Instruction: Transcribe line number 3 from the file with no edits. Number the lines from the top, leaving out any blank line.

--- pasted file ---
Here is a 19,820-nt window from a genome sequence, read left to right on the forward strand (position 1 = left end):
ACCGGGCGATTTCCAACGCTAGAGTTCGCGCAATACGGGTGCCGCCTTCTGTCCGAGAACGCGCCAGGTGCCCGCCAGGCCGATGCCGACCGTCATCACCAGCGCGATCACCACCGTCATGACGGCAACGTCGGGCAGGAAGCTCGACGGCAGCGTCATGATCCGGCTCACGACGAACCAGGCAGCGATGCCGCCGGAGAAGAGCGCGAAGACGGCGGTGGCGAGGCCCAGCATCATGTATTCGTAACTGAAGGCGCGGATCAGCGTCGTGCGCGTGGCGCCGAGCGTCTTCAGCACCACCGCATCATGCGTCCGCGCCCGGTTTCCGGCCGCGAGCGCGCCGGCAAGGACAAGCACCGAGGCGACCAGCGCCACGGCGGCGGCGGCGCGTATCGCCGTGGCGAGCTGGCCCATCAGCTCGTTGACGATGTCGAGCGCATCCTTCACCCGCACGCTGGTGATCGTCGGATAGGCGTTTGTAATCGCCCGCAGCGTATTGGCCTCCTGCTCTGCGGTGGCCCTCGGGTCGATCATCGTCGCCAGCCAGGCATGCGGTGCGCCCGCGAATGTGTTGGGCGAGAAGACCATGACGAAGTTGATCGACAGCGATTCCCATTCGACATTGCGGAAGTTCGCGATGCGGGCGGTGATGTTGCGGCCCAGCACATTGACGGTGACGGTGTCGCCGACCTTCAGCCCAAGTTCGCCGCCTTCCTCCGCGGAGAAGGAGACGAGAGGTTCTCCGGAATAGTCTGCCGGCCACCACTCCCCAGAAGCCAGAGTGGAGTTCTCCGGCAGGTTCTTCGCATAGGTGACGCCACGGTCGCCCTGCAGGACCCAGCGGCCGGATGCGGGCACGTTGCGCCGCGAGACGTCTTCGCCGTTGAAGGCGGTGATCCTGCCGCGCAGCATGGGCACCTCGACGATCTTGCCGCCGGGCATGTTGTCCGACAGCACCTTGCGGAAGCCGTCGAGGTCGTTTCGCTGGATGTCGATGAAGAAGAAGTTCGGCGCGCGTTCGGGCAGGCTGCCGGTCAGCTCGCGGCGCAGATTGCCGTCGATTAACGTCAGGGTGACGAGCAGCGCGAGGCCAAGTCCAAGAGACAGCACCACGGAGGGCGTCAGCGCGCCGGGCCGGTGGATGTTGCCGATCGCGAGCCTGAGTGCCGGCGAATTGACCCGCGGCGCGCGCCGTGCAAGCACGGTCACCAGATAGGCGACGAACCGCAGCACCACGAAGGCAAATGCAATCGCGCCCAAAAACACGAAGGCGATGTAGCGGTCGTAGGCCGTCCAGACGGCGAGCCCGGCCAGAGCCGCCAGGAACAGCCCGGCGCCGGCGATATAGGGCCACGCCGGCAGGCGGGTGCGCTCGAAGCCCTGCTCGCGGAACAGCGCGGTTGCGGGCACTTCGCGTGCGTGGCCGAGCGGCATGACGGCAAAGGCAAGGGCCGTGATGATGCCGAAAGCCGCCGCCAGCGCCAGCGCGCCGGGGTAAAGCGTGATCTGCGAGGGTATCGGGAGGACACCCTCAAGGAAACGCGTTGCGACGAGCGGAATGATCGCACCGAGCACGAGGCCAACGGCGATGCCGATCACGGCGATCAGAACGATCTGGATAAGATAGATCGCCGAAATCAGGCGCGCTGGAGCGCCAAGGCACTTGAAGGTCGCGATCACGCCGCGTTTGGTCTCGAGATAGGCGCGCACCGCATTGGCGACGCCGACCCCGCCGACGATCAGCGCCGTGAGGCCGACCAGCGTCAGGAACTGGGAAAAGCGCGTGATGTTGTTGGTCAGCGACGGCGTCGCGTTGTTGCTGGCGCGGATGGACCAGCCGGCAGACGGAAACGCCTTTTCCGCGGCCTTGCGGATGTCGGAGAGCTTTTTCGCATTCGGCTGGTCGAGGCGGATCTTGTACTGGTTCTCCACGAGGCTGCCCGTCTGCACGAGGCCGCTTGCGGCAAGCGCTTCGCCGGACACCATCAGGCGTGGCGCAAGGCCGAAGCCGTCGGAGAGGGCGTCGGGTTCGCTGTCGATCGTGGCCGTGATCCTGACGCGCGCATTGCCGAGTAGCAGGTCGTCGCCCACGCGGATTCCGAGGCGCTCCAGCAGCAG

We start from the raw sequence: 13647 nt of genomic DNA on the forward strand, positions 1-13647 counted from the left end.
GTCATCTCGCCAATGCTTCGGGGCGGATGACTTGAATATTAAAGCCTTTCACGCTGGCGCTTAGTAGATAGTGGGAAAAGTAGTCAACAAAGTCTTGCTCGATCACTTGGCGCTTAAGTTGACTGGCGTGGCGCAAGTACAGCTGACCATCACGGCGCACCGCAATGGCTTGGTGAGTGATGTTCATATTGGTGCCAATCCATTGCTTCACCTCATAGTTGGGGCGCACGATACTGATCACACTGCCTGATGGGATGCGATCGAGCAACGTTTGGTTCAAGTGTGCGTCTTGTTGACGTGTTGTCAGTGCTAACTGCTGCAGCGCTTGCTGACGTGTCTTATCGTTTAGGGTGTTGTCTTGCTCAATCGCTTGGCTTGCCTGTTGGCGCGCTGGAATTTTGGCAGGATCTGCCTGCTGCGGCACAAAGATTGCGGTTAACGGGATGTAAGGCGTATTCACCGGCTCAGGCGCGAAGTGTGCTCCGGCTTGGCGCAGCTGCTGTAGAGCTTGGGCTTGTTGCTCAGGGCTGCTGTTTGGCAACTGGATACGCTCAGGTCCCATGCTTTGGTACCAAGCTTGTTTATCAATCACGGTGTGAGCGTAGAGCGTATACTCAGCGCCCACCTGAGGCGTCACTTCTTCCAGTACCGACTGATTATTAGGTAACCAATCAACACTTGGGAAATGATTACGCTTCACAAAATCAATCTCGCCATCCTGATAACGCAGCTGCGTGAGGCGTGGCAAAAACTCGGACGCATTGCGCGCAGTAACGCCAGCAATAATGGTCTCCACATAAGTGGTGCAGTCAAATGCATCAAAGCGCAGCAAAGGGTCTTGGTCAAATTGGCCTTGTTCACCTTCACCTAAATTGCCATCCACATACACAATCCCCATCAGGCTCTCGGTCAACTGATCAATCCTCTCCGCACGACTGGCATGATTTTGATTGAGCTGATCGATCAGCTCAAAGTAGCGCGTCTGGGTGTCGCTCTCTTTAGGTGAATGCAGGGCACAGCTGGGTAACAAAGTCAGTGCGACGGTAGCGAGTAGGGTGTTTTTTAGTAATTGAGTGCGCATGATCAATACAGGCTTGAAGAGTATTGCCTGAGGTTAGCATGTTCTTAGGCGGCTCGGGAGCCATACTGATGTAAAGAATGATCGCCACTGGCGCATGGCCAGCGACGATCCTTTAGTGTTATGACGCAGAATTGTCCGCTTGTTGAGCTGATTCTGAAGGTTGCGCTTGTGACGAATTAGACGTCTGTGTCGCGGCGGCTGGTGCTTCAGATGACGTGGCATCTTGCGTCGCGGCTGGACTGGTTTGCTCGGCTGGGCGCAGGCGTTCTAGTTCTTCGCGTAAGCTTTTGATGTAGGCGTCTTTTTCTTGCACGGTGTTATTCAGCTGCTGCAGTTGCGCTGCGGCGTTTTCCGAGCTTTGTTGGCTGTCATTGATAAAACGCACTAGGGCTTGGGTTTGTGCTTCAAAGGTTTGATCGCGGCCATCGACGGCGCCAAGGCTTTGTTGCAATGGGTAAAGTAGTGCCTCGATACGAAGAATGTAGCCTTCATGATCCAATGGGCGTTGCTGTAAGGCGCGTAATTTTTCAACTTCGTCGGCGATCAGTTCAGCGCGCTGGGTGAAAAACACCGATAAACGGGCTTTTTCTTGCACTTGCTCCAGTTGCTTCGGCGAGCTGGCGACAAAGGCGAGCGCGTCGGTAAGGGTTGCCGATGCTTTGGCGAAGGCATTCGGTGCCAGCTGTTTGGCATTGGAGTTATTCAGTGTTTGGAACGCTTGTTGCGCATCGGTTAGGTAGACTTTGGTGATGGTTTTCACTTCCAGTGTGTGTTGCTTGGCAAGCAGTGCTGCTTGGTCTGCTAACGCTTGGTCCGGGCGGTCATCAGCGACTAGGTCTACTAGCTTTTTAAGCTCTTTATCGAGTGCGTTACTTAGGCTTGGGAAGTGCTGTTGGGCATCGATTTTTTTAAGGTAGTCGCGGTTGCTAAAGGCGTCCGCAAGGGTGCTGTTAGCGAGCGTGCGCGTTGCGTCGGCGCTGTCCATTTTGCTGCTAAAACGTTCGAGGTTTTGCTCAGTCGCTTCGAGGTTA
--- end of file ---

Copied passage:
We start from the raw sequence: 13647 nt of genomic DNA on the forward strand, positions 1-13647 counted from the left end.